Pataskala, OH — “If you’re listening to what others are talking about,” my mother said the other day, “and you get excited or worked up and start scratching your hands, they’ll fire you.”
The “them” in question is the management at my local Tim Hortons. After a year-and-a-half of job searching and applying, I’m finally an actual working 17-year-old woman. However, as mothers often do, mine had some reservations, including me unknowingly stimming in the workplace. Because self-stimulatory behavior is a common characteristic of being autistic, Tim Hortons can’t legally fire me on that account, contrary to my mom’s belief. The Americans With Disabilities Act (ADA) is the reason for preventing this discrimination. Still, on a local level for the disability community, the bare minimum required isn’t supportive enough.
According to the ADA government site, The Americans With Disabilities Act Of 1990 “prohibits discrimination on the basis of disability in employment, state and local government, public accommodations, commercial facilities, transportation, and telecommunications. It also applies to the United States Congress.” Despite this, the ADA can only realistically be applicable if there’s enough funding to back it up.
As an Ohio citizen and neurologically disabled resident myself, I’ve been able to receive benefits from my county’s Board Of Developmental Disabilities for a few years now. One of these benefits is $600 per year of Family Service Support (FSS), which can be spent for approved activities, services, and events. This is about a third less than the FSS offered from Franklin County, the largest county in the state, with $2,000 per year. This may seem like a lot at first, but expenses can add up quickly, especially when it comes to mental health counseling or large conferences.
I’ve been running into this problem more recently with my 18th birthday coming up in just a few months and different leadership conferences I’ve always wanted to attend before I go to college. Let’s be blunt here: disability is a varying degree of expensive, anywhere from $1,000 to $7,000 depending on the condition. If you have been raised in poverty or have a low-paying job, where you live doesn’t only determine what opportunities are available to you as a disabled person, but also whether you can even financially afford those opportunities. This is a huge issue because most counties nationwide only offer support based on the county population instead of the disabled county population. Suppose there are more disabled people in a smaller county than there are in a larger county. In that case, the larger county will still get more attention and funding from the state budget regardless of the community who needs that the most.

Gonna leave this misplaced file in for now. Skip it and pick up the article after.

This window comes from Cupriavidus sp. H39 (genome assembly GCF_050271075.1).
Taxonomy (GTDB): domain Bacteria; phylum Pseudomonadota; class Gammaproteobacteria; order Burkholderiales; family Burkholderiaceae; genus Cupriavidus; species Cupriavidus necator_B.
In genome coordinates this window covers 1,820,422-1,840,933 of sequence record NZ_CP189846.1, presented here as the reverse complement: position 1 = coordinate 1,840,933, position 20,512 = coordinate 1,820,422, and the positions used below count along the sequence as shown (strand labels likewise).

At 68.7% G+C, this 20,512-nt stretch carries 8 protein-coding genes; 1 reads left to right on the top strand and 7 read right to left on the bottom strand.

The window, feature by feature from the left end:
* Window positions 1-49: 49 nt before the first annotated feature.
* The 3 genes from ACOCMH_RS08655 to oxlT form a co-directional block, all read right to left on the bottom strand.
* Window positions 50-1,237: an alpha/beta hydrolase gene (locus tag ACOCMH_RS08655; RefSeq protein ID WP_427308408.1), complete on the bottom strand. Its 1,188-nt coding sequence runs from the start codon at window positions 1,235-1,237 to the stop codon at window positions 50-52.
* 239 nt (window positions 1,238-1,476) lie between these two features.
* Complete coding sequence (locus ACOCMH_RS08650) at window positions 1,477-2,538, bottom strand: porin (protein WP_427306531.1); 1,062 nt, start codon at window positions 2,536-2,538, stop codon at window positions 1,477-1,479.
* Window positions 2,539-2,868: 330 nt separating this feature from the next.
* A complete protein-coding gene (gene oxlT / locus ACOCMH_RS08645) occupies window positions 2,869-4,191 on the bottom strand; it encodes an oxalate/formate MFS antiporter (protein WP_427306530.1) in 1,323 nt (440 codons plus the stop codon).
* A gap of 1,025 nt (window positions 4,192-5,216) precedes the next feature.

It’s important to know that this inequality wasn’t unanimously decided by some greedy politicians operating in a shadowy government building. Similar to sexism and racism, this is due to ableism, a systemic issue. One thing to note from the past year is that systemic issues aren’t just light switches you can flick on and off; they’re more like weeds, deeply rooted and invasive. These deep roots grow to internalized ableism, the invasive self-oppression of non-disabled people over disabled people. From personal experience, I can tell you that internalized ableism strongly impacts your mental well-being, in addition to your perception of others in the disability community. In my situation, with every setback my mom finds, she dives head-first into whatever research she could find, regardless of its accuracy.
“I’m not extremely autistic,” I used to think when I was approaching middle school, “I’m high-functioning. I’m a savant. I’m better, smarter, and more mature than those other disabled kids.” Yet, I still had an Individualized Education Plan (also known as an IEP), which many disabled students across the country have when they’re in K-12 schooling. The dichotomy I was performing between heresy and hierarchy, between capability and codependency, between neurodivergent and “normal” was more exhausting than I wanted to admit.
This toxic mindset has bred competition, elitism, and overall division in my life and plenty of others. Further accelerating this division is societal attitudes towards disability, which has been magnified significantly during the COVID-19 pandemic.
“This past year has been informed by ableism,” disability writer and keynote speaker Imani Barbarin wrote in a recent Instagram post. “So even now, as I am vaccinated, it feels hollow. This is no time to celebrate the absolute rot that is society. It never had to be this bad. None of it. Thousands of disabled people died because of people’s selfishness.”
All of these factors compound into a cycle of lacking disabled representation in local governments. Inadequate state funding creates barriers (sometimes literally) of entry into political arenas, causing disabled people not to advocate against those blockades because of internalized ableism. They won’t feel like they should need anything since they’re in a better situation than someone else. When this occurs, it fuels pre-existing societal attitudes toward disability by a lack of government representation. The cycle repeats itself.
This dilemma is just the tip of the iceberg. I could go on, but I’ll leave you with this: educate yourself and advocate for change, whether through a state senator or a dean of students. If you’re disabled, this is a step towards making a place for others like you in your local community. If you’re an ally, this is a step towards being part of the solution.